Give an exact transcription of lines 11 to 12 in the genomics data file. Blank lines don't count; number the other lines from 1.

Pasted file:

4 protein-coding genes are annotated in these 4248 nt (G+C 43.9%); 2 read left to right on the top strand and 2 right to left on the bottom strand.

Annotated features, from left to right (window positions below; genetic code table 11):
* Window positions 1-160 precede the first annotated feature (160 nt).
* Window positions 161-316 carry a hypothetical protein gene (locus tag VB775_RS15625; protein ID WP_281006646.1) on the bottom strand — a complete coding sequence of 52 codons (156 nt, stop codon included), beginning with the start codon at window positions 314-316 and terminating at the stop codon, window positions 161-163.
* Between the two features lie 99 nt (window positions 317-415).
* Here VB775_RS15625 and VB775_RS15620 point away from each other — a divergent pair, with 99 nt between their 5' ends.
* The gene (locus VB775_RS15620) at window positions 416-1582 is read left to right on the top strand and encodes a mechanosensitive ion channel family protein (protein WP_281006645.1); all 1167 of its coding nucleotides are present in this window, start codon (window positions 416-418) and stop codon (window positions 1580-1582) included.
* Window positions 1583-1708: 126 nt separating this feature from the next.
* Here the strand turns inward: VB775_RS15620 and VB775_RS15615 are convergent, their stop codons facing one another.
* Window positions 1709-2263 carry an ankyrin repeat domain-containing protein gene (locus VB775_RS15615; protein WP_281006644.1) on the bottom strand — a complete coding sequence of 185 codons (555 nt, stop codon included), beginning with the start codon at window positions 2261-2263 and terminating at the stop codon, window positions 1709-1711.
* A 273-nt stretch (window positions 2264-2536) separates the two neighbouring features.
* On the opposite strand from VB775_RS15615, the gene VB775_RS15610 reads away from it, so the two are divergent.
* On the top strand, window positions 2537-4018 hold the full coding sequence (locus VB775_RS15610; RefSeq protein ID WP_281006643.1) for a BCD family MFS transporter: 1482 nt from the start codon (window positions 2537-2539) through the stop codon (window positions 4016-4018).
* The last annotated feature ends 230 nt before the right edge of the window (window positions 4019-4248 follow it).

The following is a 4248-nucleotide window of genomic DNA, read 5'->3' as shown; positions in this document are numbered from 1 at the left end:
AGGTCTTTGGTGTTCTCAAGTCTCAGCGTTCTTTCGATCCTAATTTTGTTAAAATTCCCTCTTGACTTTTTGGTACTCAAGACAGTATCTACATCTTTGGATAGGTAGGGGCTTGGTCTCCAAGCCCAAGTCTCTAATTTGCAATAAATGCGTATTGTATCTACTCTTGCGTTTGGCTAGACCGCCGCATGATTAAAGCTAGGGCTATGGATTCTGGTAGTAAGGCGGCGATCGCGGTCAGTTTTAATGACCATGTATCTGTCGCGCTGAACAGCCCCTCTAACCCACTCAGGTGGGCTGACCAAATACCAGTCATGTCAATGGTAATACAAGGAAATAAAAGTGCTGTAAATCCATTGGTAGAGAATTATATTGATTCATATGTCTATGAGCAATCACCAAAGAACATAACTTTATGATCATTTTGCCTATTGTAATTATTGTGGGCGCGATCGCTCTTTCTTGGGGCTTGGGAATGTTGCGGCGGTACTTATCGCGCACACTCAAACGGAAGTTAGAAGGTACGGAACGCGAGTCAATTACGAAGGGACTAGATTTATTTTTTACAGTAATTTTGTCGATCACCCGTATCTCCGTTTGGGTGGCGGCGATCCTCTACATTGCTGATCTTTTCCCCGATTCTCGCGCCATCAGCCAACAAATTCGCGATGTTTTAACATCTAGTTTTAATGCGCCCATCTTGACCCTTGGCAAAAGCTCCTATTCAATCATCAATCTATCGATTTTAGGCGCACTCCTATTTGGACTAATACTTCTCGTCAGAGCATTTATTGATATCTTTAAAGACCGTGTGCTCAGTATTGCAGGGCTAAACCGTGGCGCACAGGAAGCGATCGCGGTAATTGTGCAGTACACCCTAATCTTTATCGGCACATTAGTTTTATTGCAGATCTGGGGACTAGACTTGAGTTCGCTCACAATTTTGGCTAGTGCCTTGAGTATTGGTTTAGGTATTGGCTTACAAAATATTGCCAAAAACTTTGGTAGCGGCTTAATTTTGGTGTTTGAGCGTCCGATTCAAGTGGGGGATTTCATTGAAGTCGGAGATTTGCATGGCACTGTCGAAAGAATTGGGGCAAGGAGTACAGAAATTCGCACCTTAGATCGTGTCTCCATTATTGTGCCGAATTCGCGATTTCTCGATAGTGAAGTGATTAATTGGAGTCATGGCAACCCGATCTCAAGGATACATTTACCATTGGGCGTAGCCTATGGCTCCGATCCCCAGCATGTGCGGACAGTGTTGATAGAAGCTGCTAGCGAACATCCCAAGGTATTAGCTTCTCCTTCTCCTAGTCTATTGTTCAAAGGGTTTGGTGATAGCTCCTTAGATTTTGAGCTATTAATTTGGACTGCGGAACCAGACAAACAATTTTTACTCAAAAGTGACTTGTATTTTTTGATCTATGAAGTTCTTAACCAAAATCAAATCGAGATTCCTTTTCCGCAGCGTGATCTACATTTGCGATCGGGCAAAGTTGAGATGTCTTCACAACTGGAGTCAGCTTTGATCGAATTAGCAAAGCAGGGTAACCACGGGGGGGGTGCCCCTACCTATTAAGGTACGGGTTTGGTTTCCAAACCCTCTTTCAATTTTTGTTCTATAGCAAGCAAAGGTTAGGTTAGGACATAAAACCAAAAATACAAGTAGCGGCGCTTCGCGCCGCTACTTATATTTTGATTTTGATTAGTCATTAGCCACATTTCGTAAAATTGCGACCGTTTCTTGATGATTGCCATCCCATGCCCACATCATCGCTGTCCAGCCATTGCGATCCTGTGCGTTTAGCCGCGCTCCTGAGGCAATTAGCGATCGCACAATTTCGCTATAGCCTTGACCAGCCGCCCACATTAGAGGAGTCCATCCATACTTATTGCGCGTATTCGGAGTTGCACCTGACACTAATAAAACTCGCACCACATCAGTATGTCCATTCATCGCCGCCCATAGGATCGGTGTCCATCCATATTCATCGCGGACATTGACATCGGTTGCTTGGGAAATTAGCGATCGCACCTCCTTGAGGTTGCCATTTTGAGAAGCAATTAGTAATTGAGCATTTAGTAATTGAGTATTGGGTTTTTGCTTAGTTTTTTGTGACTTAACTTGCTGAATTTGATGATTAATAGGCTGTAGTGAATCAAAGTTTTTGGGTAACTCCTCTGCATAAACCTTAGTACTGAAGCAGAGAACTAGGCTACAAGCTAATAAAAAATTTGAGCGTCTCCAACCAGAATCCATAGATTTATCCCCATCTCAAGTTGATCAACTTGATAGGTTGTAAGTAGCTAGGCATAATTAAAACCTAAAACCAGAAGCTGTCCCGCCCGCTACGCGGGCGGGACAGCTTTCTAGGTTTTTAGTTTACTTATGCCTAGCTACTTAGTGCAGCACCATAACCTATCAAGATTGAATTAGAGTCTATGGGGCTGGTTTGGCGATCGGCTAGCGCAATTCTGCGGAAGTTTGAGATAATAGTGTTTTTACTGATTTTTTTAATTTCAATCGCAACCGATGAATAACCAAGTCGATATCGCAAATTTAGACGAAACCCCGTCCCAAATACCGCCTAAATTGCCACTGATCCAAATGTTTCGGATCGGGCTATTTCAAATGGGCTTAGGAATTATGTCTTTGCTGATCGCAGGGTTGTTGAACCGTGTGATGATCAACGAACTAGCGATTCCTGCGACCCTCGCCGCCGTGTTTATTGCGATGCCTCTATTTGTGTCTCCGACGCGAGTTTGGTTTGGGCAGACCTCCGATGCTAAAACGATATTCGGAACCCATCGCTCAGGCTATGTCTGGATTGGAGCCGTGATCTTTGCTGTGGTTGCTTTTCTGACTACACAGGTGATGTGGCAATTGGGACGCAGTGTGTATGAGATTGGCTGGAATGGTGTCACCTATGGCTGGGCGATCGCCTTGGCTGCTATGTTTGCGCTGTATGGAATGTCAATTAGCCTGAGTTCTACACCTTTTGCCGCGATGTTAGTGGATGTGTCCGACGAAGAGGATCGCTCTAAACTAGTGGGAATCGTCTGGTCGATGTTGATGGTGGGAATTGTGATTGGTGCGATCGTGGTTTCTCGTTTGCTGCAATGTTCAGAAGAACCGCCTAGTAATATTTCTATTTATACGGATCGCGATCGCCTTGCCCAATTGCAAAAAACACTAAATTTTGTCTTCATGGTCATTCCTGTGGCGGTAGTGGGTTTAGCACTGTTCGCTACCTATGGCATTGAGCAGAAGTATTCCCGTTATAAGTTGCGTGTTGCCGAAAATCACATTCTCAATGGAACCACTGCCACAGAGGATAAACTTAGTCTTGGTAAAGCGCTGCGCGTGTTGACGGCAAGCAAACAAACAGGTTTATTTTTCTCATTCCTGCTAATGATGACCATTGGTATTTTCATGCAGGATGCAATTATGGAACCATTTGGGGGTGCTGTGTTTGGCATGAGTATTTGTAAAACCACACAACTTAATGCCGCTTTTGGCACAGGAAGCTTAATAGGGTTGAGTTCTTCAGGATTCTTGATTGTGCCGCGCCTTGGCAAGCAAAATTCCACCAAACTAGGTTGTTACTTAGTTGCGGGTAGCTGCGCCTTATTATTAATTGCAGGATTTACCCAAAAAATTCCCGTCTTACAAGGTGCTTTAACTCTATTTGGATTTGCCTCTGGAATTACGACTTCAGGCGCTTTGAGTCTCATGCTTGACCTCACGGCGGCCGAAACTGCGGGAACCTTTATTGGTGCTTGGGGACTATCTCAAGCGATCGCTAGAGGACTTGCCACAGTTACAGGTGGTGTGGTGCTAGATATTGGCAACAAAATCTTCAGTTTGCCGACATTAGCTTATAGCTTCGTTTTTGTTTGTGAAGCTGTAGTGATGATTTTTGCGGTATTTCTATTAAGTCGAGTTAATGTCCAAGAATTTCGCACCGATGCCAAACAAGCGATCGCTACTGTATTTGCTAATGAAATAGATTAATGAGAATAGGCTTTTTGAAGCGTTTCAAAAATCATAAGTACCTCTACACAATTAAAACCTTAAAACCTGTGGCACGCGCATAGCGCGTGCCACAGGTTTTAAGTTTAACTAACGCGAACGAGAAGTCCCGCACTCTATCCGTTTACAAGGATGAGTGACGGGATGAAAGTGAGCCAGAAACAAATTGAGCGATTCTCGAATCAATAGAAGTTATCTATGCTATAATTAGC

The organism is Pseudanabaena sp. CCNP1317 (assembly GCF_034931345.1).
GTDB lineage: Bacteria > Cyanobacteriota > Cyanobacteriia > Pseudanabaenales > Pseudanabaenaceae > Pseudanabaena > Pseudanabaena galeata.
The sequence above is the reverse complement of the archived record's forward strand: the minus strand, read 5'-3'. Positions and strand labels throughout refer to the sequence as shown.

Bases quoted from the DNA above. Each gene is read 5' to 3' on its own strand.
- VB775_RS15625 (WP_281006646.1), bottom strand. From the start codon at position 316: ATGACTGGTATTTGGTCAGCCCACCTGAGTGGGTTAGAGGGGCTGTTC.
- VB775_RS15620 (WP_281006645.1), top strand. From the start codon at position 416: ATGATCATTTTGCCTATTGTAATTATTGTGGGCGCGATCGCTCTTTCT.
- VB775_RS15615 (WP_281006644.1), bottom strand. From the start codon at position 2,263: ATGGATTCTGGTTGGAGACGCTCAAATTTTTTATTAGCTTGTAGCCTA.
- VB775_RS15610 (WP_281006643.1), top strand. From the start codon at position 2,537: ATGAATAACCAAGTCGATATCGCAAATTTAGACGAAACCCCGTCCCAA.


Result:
* A 273-nt stretch (window positions 2264-2536) separates the two neighbouring features.
* On the opposite strand from VB775_RS15615, the gene VB775_RS15610 reads away from it, so the two are divergent.